To each veteran who has honorably served, the nation pledges a proper burial with full military honors.
But in brown plastic urns, veterans ashes remain lost and forgotten, some of them for decades.
They're stored in funeral homes across the state, possibly by the hundreds.
Dennis Murphy represents the Washington Funeral Directors Association.
"I think it's very shameful we allowed them to be parked on a shelf and not be properly memorialized," he said.
Today, representatives of the military, funeral directors and state veterans affairs signed a first-of-its kind agreement to deliver the forgotten soldiers to their place of honor.
"These men and woman we're signing this document for were called upon to serve their country -- and they came - now it's time for the country to serve them," said Murphy.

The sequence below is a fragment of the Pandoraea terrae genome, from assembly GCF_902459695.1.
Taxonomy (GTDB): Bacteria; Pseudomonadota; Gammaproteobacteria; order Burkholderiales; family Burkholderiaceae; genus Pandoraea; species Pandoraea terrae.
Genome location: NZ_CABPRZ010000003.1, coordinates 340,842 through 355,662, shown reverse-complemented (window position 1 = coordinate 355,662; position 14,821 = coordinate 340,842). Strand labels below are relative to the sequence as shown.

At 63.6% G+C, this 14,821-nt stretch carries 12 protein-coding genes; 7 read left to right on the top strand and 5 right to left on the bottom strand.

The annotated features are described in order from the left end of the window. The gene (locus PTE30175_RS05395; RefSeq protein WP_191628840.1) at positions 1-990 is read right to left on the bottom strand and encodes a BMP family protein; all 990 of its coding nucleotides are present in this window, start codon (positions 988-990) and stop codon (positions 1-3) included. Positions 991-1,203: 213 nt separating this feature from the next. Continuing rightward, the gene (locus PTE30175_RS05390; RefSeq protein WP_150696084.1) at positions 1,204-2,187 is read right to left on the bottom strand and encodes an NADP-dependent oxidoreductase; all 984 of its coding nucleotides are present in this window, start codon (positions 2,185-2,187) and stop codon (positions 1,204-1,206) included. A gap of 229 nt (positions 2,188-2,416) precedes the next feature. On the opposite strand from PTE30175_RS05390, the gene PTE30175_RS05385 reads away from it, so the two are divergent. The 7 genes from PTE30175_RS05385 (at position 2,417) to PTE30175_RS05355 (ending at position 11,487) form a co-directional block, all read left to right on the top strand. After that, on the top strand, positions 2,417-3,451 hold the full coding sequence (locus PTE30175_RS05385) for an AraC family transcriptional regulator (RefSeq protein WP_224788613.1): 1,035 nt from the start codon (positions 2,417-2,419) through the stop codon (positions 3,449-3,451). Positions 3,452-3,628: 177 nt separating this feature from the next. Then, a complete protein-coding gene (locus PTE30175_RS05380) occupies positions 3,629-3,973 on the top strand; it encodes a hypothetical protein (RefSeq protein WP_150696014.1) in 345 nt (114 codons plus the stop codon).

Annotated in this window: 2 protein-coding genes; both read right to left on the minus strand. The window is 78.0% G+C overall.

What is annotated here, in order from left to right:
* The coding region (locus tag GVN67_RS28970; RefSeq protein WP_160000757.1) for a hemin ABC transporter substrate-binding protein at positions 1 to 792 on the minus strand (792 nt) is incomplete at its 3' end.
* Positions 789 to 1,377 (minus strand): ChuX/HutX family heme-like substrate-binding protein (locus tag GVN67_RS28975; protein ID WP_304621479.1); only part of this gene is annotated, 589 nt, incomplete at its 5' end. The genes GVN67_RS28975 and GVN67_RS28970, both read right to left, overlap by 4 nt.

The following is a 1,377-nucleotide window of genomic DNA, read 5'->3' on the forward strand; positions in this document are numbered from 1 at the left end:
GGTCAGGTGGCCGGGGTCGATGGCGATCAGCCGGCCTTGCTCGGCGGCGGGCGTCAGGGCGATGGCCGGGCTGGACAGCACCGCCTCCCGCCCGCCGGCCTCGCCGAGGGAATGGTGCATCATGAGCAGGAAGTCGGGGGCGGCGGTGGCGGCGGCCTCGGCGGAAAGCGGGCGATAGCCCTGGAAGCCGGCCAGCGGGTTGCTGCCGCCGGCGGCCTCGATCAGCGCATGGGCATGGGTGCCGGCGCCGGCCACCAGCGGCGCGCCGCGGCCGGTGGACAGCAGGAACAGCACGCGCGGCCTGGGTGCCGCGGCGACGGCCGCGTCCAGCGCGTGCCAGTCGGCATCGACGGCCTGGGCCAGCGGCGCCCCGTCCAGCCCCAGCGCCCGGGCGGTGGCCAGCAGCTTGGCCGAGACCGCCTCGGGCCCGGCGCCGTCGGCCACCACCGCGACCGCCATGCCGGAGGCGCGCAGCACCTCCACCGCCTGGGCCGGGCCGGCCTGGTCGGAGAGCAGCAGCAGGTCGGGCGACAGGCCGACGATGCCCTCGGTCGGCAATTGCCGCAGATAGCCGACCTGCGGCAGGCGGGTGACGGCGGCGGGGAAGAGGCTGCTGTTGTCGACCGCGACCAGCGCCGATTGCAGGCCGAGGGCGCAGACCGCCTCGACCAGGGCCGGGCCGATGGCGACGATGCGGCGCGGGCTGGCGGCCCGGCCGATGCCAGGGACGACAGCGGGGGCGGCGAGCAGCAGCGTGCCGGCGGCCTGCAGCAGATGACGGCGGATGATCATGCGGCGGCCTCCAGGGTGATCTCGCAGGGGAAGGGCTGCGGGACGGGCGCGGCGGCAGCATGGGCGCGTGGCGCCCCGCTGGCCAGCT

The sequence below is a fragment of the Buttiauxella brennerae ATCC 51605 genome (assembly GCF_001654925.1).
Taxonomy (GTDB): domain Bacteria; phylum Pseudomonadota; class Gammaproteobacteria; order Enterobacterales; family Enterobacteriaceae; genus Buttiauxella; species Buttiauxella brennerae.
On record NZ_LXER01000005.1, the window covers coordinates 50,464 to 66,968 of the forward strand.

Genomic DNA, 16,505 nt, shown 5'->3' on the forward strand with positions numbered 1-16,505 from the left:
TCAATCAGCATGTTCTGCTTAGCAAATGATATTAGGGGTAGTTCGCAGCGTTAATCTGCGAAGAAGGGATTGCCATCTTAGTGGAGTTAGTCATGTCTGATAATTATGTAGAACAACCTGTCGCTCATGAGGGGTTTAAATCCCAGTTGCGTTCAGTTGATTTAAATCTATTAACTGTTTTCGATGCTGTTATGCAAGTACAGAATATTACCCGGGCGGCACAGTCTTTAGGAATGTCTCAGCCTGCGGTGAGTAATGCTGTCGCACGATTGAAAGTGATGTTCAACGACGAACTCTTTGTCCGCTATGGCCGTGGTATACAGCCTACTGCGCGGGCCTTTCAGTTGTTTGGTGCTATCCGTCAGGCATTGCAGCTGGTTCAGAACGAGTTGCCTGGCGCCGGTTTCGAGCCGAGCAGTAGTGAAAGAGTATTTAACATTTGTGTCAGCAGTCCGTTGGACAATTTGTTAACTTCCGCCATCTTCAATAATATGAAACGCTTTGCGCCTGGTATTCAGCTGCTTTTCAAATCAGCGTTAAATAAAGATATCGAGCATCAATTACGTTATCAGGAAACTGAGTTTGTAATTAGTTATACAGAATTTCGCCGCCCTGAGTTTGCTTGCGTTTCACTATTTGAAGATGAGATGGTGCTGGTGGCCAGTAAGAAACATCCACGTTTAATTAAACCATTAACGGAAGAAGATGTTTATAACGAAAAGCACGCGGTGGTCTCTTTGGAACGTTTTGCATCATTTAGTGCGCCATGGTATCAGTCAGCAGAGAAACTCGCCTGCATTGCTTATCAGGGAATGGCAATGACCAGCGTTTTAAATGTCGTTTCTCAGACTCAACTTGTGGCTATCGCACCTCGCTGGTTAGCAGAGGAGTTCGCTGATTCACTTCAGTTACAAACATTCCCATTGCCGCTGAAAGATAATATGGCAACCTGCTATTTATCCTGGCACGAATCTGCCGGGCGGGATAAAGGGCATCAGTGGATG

Many funeral homes have a stock of remains of people whose families could not or would not claim them. Funeral directors worry about lawsuits if they dispose of them so they may keep the remains in perpetual storage. A sizeable percentage of them are veterans who are entitled to taxpayer-funded burials.
"These veterans don't have anyone to step up and get them to their final resting place and that's what we're going to do," said Chris Dulas the head of the Washington state chapter of the Missing in America Project, a volunteer group that has identified thousand of veterans remains nationwide.
Today's agreement encourages funeral homes to hand over records of unclaimed remains so the VA can identify the veterans among them.
The Missing in America Project wants to move things along by sending its volunteers into each of the hundreds of funeral homes in our state. It hopes to have veterans off the shelf and in their place of honor within two years.
MORE: Interested in volunteering with the WA Chapter of MIAP? Contact: Chris Dulas, MIAP Washington State Coordinator at or Rich Cesler at